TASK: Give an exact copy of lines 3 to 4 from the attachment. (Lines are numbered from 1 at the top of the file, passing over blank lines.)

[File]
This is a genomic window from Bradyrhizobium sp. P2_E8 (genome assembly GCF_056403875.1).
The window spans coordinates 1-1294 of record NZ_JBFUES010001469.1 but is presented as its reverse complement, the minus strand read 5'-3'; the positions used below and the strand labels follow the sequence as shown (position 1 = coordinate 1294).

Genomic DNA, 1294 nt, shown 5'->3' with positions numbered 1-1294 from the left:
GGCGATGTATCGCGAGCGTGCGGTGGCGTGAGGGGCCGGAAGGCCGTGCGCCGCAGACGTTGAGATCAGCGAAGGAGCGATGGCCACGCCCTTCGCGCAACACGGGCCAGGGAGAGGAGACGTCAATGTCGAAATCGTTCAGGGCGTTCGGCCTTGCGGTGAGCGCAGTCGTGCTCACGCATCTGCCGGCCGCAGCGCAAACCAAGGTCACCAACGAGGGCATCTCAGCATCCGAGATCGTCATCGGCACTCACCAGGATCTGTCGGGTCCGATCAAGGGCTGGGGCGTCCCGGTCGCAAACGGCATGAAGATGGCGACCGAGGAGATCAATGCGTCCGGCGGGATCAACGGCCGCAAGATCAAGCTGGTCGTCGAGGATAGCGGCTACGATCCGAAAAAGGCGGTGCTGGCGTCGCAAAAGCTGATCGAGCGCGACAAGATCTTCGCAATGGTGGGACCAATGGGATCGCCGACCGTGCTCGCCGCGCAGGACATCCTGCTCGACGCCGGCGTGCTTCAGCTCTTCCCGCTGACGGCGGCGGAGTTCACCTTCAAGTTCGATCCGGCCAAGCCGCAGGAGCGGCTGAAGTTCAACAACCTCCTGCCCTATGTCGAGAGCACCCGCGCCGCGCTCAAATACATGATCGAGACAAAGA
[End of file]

Genomic DNA, 1294 nt, shown 5'->3' with positions numbered 1-1294 from the left:
GGCGATGTATCGCGAGCGTGCGGTGGCGTGAGGGGCCGGAAGGCCGTGCGCCGCAGACGTTGAGATCAGCGAAGGAGCGATGGCCACGCCCTTCGCGCAACACGGGCCAGGGAGAGGAGACGTCAATGTCGAAATCGTTCAGGGCGTTCGGCCTTGCGGTGAGCGCAGTCGTGCTCACGCATCTGCCGGCCGCAGCGCAAACCAAGGTCACCAACGAGGGCATCTCAGCATCCGAGATCGTCATCGGCACTCACCAGGATCTGTCGGGTCCGATCAAGGGCTGGGGCGTCCCGGTCGCAAACGGCATGAAGATGGCGACCGAGGAGATCAATGCGTCCGGCGGGATCAACGGCCGCAAGATCAAGCTGGTCGTCGAGGATAGCGGCTACGATCCGAAAAAGGCGGTGCTGGCGTCGCAAAAGCTGATCGAGCGCGACAAGATCTTCGCAATGGTGGGACCAATGGGATCGCCGACCGTGCTCGCCGCGCAGGACATCCTGCTCGACGCCGGCGTGCTTCAGCTCTTCCCGCTGACGGCGGCGGAGTTCACCTTCAAGTTCGATCCGGCCAAGCCGCAGGAGCGGCTGAAGTTCAACAACCTCCTGCCCTATGTCGAGAGCACCCGCGCCGCGCTCAAATACATGATCGAGACAAAGA